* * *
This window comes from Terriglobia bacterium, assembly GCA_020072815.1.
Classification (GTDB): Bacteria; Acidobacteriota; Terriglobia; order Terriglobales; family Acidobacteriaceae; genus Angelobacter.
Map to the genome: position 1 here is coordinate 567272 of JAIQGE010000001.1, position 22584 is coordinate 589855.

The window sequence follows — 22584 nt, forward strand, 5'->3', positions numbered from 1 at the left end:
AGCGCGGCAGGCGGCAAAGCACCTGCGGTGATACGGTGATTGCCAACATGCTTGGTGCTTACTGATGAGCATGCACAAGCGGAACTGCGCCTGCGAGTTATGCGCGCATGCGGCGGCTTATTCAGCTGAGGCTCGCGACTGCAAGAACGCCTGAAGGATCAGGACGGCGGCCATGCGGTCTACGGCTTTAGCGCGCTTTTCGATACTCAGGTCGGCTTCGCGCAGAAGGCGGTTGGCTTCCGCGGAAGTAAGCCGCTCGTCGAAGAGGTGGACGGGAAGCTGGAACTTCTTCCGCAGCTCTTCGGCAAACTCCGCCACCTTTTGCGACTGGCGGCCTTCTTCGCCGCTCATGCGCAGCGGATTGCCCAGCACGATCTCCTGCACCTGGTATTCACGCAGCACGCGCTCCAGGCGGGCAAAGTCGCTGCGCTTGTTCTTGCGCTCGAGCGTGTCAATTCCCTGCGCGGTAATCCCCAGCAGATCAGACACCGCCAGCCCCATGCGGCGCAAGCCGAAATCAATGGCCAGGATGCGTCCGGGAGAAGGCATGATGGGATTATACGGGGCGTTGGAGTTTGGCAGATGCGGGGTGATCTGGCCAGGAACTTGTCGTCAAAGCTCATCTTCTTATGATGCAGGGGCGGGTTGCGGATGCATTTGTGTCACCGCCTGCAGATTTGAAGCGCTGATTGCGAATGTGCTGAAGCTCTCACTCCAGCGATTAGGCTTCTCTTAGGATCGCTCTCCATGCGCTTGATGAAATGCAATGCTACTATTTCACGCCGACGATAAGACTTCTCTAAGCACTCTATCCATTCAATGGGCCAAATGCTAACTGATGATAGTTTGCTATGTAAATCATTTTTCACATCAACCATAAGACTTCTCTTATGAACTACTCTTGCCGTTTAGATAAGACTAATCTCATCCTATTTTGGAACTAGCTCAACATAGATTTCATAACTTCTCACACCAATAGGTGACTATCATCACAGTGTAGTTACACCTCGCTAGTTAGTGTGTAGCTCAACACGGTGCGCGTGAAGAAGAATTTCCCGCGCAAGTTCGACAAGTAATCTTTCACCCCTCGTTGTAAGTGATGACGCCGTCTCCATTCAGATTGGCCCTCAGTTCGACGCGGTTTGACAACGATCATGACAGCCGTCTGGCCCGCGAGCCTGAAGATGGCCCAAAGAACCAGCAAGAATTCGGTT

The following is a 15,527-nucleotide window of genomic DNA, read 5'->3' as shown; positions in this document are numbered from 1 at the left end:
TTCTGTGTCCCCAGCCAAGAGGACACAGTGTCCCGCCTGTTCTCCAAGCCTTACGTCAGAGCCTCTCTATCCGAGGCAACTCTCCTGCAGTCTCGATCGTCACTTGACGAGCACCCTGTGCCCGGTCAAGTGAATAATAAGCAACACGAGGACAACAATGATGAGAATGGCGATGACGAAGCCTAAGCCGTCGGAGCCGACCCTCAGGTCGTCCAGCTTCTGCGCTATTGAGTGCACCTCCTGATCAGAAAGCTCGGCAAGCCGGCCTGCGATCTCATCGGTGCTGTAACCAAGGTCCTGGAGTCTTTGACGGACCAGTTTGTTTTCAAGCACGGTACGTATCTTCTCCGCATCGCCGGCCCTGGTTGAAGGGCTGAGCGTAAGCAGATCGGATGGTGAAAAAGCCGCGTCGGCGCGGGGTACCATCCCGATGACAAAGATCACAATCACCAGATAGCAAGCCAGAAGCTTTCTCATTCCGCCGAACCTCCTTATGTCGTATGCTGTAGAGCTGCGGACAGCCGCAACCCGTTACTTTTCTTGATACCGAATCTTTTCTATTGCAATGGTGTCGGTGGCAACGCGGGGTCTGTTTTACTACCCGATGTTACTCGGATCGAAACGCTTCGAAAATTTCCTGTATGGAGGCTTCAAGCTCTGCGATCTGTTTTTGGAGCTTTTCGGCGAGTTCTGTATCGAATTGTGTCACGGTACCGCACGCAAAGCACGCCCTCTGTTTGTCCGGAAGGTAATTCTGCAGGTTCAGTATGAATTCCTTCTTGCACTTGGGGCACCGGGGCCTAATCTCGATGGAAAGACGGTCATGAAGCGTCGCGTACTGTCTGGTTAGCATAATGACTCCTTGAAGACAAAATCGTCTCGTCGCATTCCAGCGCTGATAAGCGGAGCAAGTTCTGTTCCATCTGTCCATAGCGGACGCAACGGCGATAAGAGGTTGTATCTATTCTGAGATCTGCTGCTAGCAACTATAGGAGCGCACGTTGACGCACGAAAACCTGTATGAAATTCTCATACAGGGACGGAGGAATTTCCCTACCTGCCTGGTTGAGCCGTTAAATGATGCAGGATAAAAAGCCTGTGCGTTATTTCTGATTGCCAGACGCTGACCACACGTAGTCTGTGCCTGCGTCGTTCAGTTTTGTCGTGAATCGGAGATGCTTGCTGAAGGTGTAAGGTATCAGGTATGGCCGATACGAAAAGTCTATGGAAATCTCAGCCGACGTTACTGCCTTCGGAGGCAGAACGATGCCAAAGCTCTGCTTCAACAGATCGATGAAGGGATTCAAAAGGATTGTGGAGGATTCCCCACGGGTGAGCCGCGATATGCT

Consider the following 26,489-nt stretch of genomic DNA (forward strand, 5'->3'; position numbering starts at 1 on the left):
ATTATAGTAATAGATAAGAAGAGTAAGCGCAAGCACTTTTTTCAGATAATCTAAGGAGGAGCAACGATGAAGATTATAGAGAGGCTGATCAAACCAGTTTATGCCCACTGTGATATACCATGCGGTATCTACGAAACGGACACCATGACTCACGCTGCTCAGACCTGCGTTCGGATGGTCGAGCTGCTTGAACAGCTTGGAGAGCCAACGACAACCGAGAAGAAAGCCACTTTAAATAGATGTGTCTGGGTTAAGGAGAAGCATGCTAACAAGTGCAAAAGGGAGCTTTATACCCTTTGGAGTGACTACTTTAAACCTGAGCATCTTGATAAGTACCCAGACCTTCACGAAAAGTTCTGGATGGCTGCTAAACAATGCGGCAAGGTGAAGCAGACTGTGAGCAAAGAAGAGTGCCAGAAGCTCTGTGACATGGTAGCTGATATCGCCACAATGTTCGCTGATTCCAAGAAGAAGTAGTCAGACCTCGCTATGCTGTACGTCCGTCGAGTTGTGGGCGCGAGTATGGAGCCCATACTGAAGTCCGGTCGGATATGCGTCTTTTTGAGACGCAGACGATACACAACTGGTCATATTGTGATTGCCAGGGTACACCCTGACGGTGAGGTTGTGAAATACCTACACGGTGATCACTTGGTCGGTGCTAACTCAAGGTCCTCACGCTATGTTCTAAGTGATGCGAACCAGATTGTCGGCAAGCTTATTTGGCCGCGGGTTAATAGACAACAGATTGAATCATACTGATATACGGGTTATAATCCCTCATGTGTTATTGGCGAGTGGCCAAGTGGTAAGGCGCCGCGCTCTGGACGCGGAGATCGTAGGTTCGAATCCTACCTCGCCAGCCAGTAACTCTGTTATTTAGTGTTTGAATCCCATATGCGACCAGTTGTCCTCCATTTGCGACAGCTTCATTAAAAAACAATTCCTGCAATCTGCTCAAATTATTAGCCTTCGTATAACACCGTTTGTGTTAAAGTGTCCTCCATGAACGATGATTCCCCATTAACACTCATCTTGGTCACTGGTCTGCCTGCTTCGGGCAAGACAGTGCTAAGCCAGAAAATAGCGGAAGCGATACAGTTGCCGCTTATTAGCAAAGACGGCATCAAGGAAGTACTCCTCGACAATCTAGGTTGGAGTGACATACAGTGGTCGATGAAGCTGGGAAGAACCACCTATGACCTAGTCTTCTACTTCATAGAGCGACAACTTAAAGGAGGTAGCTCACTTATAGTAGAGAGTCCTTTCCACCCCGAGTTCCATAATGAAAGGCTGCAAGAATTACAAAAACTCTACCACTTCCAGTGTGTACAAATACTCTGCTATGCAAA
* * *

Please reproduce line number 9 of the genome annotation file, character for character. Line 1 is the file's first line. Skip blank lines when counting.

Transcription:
ATTATAGTAATAGATAAGAAGAGTAAGCGCAAGCACTTTTTTCAGATAATCTAAGGAGGAGCAACGATGAAGATTATAGAGAGGCTGATCAAACCAGTTTATGCCCACTGTGATATACCATGCGGTATCTACGAAACGGACACCATGACTCACGCTGCTCAGACCTGCGTTCGGATGGTCGAGCTGCTTGAACAGCTTGGAGAGCCAACGACAACCGAGAAGAAAGCCACTTTAAATAGATGTGTCTGGGTTAAGGAGAAGCATGCTAACAAGTGCAAAAGGGAGCTTTATACCCTTTGGAGTGACTACTTTAAACCTGAGCATCTTGATAAGTACCCAGACCTTCACGAAAAGTTCTGGATGGCTGCTAAACAATGCGGCAAGGTGAAGCAGACTGTGAGCAAAGAAGAGTGCCAGAAGCTCTGTGACATGGTAGCTGATATCGCCACAATGTTCGCTGATTCCAAGAAGAAGTAGTCAGACCTCGCTATGCTGTACGTCCGTCGAGTTGTGGGCGCGAGTATGGAGCCCATACTGAAGTCCGGTCGGATATGCGTCTTTTTGAGACGCAGACGATACACAACTGGTCATATTGTGATTGCCAGGGTACACCCTGACGGTGAGGTTGTGAAATACCTACACGGTGATCACTTGGTCGGTGCTAACTCAAGGTCCTCACGCTATGTTCTAAGTGATGCGAACCAGATTGTCGGCAAGCTTATTTGGCCGCGGGTTAATAGACAACAGATTGAATCATACTGATATACGGGTTATAATCCCTCATGTGTTATTGGCGAGTGGCCAAGTGGTAAGGCGCCGCGCTCTGGACGCGGAGATCGTAGGTTCGAATCCTACCTCGCCAGCCAGTAACTCTGTTATTTAGTGTTTGAATCCCATATGCGACCAGTTGTCCTCCATTTGCGACAGCTTCATTAAAAAACAATTCCTGCAATCTGCTCAAATTATTAGCCTTCGTATAACACCGTTTGTGTTAAAGTGTCCTCCATGAACGATGATTCCCCATTAACACTCATCTTGGTCACTGGTCTGCCTGCTTCGGGCAAGACAGTGCTAAGCCAGAAAATAGCGGAAGCGATACAGTTGCCGCTTATTAGCAAAGACGGCATCAAGGAAGTACTCCTCGACAATCTAGGTTGGAGTGACATACAGTGGTCGATGAAGCTGGGAAGAACCACCTATGACCTAGTCTTCTACTTCATAGAGCGACAACTTAAAGGAGGTAGCTCACTTATAGTAGAGAGTCCTTTCCACCCCGAGTTCCATAATGAAAGGCTGCAAGAATTACAAAAACTCTACCACTTCCAGTGTGTACAAATACTCTGCTATGCAAA